Baseball great Gary Carter dies after cancer battle
Gary Carter is pictured during his 1986 World Series-winning season with the New York Mets.
February 16th, 2012
05:29 PM ET

Baseball great Gary Carter dies after cancer battle

[Updated at 8:03 p.m. ET] Baseball Hall of Fame catcher Gary Carter, who played 19 Major League seasons and won a World Series with the New York Mets in 1986, died Thursday in Florida after battling brain cancer, according to Carter's family and the Hall of Fame.

He was 57.

"He is in heaven and has reunited with his mom and dad," said a message on the family's online journal chronicling Carter's health. "I believe with all my heart that dad had a standing ovation as he walked through the gates of heaven to be with Jesus."

Carter's death comes less than a month after the family announced that more tumors were found on Carter's brain. Carter initially was diagnosed with inoperable brain tumors in May.

Carter, an 11-time All-Star and two-time All-Star Game MVP, batted .262 with 324 home runs and 1,225 runs in a career that began and ended with the Montreal Expos (1974-1984; 1992), who retired his No. 8 in 1993, 10 years before he would be elected to the Hall of Fame.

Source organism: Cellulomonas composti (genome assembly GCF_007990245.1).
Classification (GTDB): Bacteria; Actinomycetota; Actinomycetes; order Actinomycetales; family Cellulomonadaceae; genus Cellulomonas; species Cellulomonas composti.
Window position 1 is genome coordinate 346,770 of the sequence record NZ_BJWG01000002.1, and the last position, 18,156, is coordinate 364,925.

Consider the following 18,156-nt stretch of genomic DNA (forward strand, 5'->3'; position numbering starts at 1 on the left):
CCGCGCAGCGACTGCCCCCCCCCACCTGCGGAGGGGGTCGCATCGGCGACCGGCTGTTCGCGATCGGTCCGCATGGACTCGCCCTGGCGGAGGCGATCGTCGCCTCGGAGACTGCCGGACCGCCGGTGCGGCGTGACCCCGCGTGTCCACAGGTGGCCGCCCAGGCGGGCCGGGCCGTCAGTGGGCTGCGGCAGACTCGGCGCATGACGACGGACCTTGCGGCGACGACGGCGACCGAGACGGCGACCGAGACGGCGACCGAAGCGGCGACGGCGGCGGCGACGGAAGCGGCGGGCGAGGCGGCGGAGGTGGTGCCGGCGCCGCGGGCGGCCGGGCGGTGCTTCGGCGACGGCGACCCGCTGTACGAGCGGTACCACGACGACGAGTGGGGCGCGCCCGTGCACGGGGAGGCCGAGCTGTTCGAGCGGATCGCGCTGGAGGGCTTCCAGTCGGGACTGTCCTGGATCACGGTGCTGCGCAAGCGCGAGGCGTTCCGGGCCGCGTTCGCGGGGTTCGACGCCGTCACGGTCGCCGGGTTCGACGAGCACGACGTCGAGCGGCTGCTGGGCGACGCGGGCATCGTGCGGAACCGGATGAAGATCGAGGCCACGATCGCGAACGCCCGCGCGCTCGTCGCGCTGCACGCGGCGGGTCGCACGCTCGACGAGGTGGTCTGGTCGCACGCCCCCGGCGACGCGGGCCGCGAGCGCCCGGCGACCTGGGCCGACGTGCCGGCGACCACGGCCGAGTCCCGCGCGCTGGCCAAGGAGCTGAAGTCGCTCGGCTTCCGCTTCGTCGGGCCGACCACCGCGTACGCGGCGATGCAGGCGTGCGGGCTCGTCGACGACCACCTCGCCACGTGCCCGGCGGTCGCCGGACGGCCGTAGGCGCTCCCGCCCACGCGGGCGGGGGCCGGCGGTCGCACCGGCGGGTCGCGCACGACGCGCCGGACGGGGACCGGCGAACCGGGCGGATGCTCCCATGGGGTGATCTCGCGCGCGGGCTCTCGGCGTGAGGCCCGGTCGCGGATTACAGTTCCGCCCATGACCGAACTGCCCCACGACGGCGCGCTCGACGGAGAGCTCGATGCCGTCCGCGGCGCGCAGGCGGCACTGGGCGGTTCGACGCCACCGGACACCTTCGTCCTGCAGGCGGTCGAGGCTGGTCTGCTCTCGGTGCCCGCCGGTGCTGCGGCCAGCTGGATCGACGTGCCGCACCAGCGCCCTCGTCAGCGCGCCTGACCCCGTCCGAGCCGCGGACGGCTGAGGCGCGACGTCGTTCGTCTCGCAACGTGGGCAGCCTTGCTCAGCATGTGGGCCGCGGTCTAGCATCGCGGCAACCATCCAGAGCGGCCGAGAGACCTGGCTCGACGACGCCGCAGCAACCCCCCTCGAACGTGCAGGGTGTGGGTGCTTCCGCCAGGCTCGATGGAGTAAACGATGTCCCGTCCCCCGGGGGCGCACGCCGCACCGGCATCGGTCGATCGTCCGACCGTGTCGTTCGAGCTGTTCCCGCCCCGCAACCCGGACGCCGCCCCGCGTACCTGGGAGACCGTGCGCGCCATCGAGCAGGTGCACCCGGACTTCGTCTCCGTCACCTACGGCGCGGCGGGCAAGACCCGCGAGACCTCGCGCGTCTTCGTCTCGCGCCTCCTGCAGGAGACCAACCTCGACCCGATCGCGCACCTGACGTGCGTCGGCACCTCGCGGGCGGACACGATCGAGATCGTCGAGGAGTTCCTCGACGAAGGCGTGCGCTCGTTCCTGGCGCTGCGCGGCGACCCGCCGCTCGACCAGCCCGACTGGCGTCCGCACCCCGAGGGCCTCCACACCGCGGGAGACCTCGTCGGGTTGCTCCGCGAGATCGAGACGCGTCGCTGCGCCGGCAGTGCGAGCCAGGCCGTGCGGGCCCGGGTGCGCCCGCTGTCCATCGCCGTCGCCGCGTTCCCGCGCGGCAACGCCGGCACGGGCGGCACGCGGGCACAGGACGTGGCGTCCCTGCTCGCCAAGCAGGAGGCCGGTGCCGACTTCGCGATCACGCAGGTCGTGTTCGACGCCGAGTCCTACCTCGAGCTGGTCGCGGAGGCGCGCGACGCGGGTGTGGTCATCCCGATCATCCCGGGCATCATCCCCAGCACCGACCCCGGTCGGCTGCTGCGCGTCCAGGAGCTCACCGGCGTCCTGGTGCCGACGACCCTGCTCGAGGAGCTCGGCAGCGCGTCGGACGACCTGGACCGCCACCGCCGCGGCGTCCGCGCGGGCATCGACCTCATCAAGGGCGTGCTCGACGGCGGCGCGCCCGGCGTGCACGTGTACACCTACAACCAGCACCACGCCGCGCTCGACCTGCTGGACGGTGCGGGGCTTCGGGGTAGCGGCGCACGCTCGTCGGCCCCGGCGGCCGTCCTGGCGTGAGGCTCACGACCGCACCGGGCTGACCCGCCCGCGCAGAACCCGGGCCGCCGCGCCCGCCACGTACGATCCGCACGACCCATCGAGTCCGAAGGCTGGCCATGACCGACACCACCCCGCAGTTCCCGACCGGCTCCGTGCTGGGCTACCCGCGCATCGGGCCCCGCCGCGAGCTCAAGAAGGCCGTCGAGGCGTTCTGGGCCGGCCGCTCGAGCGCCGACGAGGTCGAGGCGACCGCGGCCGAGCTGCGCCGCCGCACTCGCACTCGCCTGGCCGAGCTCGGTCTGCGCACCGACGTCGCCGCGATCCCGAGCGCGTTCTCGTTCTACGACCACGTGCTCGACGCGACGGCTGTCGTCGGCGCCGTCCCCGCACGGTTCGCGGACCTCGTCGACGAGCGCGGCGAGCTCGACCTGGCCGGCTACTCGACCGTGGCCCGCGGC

He also played for the Mets (1985-1989), the San Francisco Giants (1990) and the Los Angeles Dodgers (1991). MLB Commissioner Bud Selig said Carter, driven by a remarkable enthusiasm for the game, "became one of the elite catchers of all time."

"'The Kid' was an 11-time All-Star and a durable, consistent slugger for the Montreal Expos and the New York Mets, and he ranks among the most beloved players in the history of both of those franchises," Selig said in a statement released Thursday. "Like all baseball fans, I will always remember his leadership for the '86 Mets and his pivotal role in one of the greatest World Series ever played."

During his first run with the Expos, from 1974 to 1984, he frequently was among the National League's top 20 batters in home runs, slugging percentage and runs batted in, even leading the league in RBI in 1984.

One of his career highlights came in 1986, when Carter was a key part of one of the wildest rallies in World Series history.

With the Mets one out away from losing the series to the Boston Red Sox, who were ahead 5-3 in the bottom of the 10th in Game 6, Carter singled and eventually was driven home with the singles of two teammates.